Surviving Ants in the Bathtub: Living with PANS

by Heather Winkeljohn

We watched in horror as her head snapped back, violently every few seconds. The right shoulder would shrug up and down. She continually cleared her throat and blinked her eyes forcefully. In earlier months, our daughter, Teagan, age five, had been sick with a high fever, rash, colds and sinus issues and had also her last set of vaccines. Literally, overnight, Teagan became the horrific puppet subjected to an uncontrolled set of movements and tics appearing every 30 seconds. Strangely enough, all tics would cease and calm down while she remained on a dose of antibiotics her pediatrician had prescribed. As soon as the 10-day antibiotic was completed, the insidious, violent and uncontrolled writhing, blinking, and throat clearing would ensue.

Toward a Diagnosis

Numerous doctors’ visits resulted in possibilities, especially Tourette’s syndrome, and a conglomerate of treatments including cognitive-behavioral therapy, Botox of the overworked muscles in the shoulder and neck, and psychiatric medications. Teagan’s final diagnosis was Pediatric Acute-onset Neuropsychiatric Syndrome (PANS), a syndrome related to PANDAS (Pediatric Autoimmune Neuropsychiatric Disorder Associated with Streptococcal infection). Both of these may be associated with autoimmune responses to infectious triggers in which receptors in the brain are victimized. Inflammation of the brain takes hold, and literally overnight, a normal child changes into an unrecognizable and in some cases a raging, overwhelmed host to motor tics, obsessive-compulsive disorder (OCD), regression, hyperactivity, emotional liability, and bedwetting. Sometimes an infectious or autoimmune trigger is never found.

Teagan’s handwriting deteriorated and there was a lack of awareness of letter spacing. Her math and literacy regressed and she developed OCD-like behaviors. She feared separation from my husband and myself. Mealtimes have been a battle. Food that was well-liked one day caused gagging and tears the next.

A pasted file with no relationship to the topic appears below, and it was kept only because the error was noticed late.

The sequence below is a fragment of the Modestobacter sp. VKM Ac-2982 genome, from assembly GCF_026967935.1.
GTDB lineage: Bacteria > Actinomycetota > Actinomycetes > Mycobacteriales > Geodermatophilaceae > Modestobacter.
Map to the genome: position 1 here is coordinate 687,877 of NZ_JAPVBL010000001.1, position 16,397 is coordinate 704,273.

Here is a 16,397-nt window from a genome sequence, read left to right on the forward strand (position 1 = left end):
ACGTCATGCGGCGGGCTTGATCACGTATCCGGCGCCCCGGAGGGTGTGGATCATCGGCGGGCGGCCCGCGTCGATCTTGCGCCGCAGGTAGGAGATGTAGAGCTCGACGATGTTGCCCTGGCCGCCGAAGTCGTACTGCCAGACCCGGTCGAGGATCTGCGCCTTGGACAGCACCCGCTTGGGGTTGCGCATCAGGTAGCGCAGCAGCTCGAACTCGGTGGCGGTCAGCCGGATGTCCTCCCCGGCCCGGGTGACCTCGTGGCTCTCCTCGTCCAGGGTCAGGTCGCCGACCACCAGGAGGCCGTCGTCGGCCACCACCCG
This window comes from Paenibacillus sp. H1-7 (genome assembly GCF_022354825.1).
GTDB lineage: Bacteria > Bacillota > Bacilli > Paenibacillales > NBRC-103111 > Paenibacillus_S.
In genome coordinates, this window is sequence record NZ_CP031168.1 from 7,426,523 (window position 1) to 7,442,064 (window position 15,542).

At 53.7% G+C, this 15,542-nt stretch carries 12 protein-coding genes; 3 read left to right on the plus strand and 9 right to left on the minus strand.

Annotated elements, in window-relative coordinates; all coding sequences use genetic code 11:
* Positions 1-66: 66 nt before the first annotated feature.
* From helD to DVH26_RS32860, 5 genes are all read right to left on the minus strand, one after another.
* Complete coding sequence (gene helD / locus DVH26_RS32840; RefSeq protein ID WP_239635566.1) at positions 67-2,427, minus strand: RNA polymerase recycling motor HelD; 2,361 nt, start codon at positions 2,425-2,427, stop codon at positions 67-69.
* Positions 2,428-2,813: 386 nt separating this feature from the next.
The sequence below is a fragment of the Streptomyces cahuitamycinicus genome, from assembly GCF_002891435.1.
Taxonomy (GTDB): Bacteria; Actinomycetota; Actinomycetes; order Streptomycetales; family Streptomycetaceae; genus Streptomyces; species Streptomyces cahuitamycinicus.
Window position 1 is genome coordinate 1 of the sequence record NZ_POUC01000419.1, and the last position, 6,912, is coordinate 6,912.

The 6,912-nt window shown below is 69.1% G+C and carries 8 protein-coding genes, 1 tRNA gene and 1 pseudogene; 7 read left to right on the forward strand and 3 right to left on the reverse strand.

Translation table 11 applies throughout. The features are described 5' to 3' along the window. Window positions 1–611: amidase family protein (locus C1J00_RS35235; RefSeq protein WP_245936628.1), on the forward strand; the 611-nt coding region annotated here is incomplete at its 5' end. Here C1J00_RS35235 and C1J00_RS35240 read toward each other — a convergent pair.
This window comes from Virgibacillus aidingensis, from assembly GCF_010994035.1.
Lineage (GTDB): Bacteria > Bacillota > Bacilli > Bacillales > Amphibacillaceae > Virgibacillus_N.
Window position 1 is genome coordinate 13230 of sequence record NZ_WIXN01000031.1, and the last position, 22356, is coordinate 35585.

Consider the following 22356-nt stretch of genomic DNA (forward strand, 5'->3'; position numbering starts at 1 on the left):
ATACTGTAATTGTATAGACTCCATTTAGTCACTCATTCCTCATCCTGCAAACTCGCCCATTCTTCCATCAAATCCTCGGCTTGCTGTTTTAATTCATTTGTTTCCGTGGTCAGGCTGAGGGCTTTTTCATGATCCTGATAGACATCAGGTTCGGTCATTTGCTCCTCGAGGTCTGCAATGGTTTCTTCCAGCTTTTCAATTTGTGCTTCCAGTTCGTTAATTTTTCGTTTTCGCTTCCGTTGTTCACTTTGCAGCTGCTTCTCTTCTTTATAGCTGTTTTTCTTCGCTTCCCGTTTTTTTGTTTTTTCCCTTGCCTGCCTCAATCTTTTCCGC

We found ourselves on a tumultuous ride. We struggled to wrap our head around this unusual disease and found ourselves trying to convince others of its impact. We had to pick and choose from various strategies and treatments, which felt much like throwing darts while blindfolded. In Teagan’s case, daily administration of the antibiotic Azithromycin and tonsillectomy was successful. In some children with certain immune dysfunction markers, IVIG (intravenous immunoglobulin) and plasmapheresis (where the blood and plasma are removed from the body and replaced) may also be used to treat the condition. The prediction among experts is that hopefully by age 12 or so, Teagan will conquer PANS. Many kids with PANDAS/PANS do, if the disease is caught early. Some children are never correctly diagnosed or treated.


My role some days is to be the protector against the threats of imagined ants in the bathtub; a piece of lint can be magnified in Teagan’s mind to be a grotesque ant. It’s part of an irrational fear of bugs she has developed as a result of PANS. It’s a fear that flares when her immune system is stressed by an invader. A fear that grips her sometimes, due to unseen forces.

While her tics are long gone, a post-traumatic fear keeps me waiting for their possible, unannounced return. In addition to Teagan’s condition, my older daughter, Autumn has Hemiplegic Cerebral Palsy and lost 75% of her left hemisphere due to a difficult birth. With Autumn it’s the dreaded threat of her seizures returning.

However, I have learned to appreciate and wonder at our resilience. I have learned to appreciate the quiet, less chaotic moments, and to see the blessings in our own lives. The fact that Autumn is now 18 years old, driving and coaching martial arts is amazing. Teagan writes us love notes and decorates the dog.

We have made it through a war not many else have seen. We are a family of misfit warriors. We are not patient, and are not always skilled, enlightened, or prepared, but our family has survived in this world of unknowns and tests. As Ben Sherwood, author of The Survivor’s Club states, “normal” is just a break in the chaos and the craziness of life.

One day we all will face our own ants in the bathtub. It is in the fearful moments that we find our bravery.

Author: Heather Winkeljohn • Date: 5/18/2018

About the Author

Heather Winkeljohn co-owns the world-renowned mixed martial arts gym, Jackson Wink Academy, with her husband, Mike. She co-owns Jackson Wink Nutrition Education, is President of IncredAble Adaptive MMA™ and is co-founder of Smart Girl Self Defense®. She is a mother to two children with special needs/health issues.

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